It is something of a truism to say commercial aircraft fly only as fast as they did in the 1950s.
But given the range of aerospace advances in the past half-century, plus the technological leaps in almost every other area of human endeavor, it seems reasonable to ask: why do they not fly faster?
That is the question driving a start-up called Boom Technology, which says it is time to bring supersonic jet travel into the mainstream – in a modern way. The company is pursuing speed with an audacious idea: a 45-seat aircraft that cruises at Mach 2.2 (2,335kph), faster than the defunct Concorde and certainly faster than the standard 885kph, with fares no more expensive than a current business-class round trip from the United States to the Unite Kingdom, which ranges between US$5,000 and $10,000.
And there could be a solid business argument for returning to faster-than-sound passenger jets. An independent report for Aviation Week by Boyd Group International Strategic Aviation Solutions suggests the market is ready to implement supersonic passenger airliners, with an estimated demand for as many as 1,300 aircraft worth $260 billion across multiple airlines (300 planes more than Boom’s in-house estimates).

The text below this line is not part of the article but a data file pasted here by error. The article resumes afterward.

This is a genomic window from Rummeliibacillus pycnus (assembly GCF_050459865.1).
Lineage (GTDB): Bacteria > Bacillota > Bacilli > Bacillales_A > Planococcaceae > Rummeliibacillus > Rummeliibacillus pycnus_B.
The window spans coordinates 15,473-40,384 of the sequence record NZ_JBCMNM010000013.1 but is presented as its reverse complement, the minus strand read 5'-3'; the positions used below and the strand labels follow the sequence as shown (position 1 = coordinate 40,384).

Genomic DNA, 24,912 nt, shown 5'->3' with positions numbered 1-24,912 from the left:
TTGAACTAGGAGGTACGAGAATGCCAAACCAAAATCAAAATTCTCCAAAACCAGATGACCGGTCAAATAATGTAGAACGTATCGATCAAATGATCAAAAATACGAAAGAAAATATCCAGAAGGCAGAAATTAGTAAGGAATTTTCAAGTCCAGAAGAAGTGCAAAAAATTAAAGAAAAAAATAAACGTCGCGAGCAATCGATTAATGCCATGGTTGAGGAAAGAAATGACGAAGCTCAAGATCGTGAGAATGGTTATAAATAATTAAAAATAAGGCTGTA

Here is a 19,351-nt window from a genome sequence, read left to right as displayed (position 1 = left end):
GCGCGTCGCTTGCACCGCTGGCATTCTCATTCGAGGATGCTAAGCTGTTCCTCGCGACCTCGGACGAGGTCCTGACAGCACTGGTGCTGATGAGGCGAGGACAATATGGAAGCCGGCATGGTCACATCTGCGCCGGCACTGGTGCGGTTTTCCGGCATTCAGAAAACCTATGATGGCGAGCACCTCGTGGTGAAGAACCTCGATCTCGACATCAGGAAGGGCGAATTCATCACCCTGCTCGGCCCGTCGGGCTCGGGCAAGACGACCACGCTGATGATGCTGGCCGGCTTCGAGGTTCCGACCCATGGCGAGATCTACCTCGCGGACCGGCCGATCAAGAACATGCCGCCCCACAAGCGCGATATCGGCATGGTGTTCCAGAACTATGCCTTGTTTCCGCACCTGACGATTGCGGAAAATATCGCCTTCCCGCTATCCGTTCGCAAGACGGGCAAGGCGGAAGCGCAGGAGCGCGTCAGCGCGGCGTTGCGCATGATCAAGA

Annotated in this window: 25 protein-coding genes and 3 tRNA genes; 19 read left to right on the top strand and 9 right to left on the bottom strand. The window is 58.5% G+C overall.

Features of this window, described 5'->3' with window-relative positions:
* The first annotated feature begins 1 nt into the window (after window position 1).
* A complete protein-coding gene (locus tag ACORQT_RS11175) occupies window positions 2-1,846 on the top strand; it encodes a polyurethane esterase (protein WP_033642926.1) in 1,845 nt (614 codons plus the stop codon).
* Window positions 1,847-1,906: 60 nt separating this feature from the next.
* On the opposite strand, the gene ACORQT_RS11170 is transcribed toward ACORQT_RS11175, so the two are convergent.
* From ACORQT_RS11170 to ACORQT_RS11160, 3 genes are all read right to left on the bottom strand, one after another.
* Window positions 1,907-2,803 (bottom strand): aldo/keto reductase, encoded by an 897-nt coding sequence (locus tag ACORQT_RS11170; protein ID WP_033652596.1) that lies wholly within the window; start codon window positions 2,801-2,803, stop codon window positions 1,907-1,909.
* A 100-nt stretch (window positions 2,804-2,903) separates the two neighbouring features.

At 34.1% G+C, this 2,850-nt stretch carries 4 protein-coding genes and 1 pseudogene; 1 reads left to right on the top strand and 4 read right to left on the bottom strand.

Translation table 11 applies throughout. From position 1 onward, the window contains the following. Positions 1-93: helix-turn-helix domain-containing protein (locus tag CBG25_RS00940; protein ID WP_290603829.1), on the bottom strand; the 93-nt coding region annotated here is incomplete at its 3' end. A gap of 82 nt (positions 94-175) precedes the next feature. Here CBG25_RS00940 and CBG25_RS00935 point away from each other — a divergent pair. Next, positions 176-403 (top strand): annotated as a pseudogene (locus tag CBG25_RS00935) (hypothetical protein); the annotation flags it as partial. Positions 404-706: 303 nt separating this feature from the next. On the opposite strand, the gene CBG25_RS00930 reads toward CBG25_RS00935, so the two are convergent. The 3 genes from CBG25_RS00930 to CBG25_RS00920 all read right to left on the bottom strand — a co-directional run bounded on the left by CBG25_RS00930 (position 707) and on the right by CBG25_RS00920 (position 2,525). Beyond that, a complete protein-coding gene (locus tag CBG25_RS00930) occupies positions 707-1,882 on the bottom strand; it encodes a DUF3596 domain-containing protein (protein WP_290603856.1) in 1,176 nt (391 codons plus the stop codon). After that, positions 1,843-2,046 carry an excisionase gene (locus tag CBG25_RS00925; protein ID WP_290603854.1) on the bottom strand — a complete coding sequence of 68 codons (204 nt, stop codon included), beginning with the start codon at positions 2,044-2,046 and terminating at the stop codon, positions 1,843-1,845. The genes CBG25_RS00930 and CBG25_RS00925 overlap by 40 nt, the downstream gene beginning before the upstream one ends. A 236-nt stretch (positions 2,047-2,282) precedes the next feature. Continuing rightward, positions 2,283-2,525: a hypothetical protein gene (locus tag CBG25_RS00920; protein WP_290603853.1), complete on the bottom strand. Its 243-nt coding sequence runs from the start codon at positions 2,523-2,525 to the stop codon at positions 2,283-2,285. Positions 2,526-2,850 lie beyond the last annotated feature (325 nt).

Yet Boom is likely to encounter deep scepticism in a conservative industry that still relies heavily on a fundamental airplane design devised 70 years ago. The major global airlines Boom will court operate with two cardinal maxims: it is really hard to make money with small airplanes; and it is really, really hard to make money with supersonic airplanes, which are renowned for their fuel inefficiency.